Thankfully, we haven’t taken this step—but we’ve taken it in other areas, especially agriculture. This is partly because only farmers see the regulations that affect us. They in fact affect everybody, but they’re invisible to non-farmers, which is to say most people.

As it happens, there’s nothing safe about denying farmers access to the crop-protection technology of glyphosate—and doing so would deliver a series of unwelcome and unintended consequences on my farm and the farms of others.

The first is that our soil would erode, causing us to lose moisture, nutrients, and biodiversity. We’d resort to alternative sprays that are more toxic and stay in the soil longer. We’d also run our equipment over our farmland more frequently, increasing our emission of greenhouse gases.

The advent of glyphosate allowed us to abandon these harmful practices. Banning it would pressure us to take them up again.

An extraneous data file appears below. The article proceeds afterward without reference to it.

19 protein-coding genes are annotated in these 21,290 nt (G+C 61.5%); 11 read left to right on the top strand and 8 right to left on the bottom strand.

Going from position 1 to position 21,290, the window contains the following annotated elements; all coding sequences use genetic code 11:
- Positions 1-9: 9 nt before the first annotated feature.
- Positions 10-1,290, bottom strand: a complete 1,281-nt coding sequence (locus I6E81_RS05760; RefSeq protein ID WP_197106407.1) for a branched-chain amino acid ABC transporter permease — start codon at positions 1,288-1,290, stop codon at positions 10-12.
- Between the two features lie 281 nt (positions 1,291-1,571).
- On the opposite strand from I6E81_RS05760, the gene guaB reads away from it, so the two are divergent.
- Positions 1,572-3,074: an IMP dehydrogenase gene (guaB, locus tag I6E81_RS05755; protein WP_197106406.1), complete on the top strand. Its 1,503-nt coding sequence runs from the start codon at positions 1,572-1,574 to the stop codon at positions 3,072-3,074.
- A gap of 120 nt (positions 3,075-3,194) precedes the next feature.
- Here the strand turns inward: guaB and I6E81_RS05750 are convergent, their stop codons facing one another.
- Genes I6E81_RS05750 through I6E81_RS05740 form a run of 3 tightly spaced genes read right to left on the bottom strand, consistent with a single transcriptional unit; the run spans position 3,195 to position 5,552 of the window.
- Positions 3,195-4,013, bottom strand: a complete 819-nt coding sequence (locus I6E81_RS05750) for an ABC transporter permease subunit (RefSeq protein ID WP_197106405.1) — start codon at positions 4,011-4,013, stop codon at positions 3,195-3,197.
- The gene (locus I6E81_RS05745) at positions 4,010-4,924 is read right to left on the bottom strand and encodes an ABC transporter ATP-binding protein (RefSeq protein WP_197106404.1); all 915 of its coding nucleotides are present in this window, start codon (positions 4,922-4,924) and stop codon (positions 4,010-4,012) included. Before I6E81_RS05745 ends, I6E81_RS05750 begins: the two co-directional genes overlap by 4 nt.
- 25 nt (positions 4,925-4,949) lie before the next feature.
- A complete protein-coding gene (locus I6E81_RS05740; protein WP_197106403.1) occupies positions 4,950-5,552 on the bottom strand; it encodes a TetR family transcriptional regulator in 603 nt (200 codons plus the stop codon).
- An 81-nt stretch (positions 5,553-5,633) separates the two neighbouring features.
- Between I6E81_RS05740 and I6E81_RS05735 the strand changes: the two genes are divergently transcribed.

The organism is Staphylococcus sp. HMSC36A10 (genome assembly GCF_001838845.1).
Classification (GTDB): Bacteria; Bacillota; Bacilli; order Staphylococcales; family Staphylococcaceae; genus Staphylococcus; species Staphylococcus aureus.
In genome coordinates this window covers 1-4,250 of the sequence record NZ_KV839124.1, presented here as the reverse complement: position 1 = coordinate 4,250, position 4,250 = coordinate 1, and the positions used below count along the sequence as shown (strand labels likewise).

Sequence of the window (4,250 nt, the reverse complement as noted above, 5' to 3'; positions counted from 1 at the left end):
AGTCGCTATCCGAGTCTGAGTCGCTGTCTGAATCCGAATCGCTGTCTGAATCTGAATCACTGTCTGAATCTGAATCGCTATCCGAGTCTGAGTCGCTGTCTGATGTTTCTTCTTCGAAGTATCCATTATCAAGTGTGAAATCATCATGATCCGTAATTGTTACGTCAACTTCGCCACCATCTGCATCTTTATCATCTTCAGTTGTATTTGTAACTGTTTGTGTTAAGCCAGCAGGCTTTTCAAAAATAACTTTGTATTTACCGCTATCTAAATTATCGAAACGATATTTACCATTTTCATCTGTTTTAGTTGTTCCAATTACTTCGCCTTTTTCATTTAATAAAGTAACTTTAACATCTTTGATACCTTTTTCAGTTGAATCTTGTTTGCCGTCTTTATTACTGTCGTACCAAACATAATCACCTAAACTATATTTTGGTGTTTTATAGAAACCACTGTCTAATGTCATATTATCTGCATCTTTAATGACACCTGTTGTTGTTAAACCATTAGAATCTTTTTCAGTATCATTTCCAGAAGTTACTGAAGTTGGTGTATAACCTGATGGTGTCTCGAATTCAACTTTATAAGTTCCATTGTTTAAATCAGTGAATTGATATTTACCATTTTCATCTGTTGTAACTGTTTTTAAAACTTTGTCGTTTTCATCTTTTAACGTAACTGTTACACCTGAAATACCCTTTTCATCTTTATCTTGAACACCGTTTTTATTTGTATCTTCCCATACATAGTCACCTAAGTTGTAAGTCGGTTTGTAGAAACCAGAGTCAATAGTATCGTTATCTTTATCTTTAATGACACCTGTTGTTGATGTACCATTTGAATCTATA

We’d grow less food, too. If our crops face more competition from weeds, our acres would become less productive. This means that food prices would inch upward. It’s simple economics: Reduced supplies mean higher costs for consumers.

One of the miracles of modern agriculture is that we grow more food on less land than ever before.  This is a boon for conservation.  A ban on glyphosate would turn back the clock: We’d grow less food on more land, hurting our efforts to conserve.

Will we lose glyphosate? I’m not sure. But I do know that we’re losing crop-protection tools all the time. In May, for example, a European court approved a ban of “neonics,” a popular pest-fighting technology. The allegation—and it’s merely an allegation—is that neonics kill too many bees. The science on this is far from clear, and many factors stress bee populations, from parasites and diseases to a loss of habitat and nesting sites. None of these causes have anything to do with the crop-protection tools that farmers use, and yet we’re the ones who have to pay the price.